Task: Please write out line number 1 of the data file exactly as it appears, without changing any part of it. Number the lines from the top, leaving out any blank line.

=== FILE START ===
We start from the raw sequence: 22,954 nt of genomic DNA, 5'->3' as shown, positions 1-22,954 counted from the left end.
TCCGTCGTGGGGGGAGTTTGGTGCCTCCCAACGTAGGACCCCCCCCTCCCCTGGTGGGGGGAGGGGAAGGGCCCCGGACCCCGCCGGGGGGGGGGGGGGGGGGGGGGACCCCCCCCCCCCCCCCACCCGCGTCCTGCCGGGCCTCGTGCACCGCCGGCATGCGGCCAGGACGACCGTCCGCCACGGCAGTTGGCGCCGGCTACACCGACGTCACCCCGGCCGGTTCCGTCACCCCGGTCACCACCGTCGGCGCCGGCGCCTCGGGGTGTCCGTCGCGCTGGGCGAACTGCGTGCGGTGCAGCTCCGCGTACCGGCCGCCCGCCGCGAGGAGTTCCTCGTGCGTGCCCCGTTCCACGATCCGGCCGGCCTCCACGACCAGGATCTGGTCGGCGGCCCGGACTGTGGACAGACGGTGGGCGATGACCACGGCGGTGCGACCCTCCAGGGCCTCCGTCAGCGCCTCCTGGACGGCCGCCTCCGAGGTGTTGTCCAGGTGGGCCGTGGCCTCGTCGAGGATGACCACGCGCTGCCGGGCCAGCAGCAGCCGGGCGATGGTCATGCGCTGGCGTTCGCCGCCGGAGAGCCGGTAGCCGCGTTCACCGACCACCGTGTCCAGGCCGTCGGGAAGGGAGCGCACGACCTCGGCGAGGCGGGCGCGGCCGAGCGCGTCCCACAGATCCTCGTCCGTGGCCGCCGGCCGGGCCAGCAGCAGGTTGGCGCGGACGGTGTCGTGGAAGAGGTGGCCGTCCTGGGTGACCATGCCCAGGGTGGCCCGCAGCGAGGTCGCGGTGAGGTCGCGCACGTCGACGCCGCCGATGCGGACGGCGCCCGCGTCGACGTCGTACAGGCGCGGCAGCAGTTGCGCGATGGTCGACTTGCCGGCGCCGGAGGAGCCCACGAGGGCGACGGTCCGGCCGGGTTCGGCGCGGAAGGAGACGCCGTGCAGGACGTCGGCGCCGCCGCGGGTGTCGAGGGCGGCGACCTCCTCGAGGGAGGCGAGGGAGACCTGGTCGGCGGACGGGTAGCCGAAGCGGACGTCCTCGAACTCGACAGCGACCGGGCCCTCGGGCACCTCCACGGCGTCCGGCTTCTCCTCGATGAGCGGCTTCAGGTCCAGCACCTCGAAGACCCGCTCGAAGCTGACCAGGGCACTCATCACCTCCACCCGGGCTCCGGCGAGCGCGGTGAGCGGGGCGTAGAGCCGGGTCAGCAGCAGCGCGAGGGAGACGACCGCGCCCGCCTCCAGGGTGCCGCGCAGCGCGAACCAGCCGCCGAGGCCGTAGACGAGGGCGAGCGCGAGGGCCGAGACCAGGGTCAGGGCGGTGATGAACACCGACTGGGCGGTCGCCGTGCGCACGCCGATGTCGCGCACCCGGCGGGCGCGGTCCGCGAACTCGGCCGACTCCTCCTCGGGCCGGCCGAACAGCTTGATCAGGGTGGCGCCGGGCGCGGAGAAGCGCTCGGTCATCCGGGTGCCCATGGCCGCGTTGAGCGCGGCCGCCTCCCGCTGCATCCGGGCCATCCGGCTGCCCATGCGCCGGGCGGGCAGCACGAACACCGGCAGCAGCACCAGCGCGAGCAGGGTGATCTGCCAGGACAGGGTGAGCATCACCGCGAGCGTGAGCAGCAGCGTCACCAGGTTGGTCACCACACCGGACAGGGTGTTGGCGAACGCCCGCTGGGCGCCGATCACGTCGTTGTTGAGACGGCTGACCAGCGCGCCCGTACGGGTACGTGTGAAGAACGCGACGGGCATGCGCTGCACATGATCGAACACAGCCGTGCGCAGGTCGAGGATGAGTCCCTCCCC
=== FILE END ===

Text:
We start from the raw sequence: 22,954 nt of genomic DNA, 5'->3' as shown, positions 1-22,954 counted from the left end.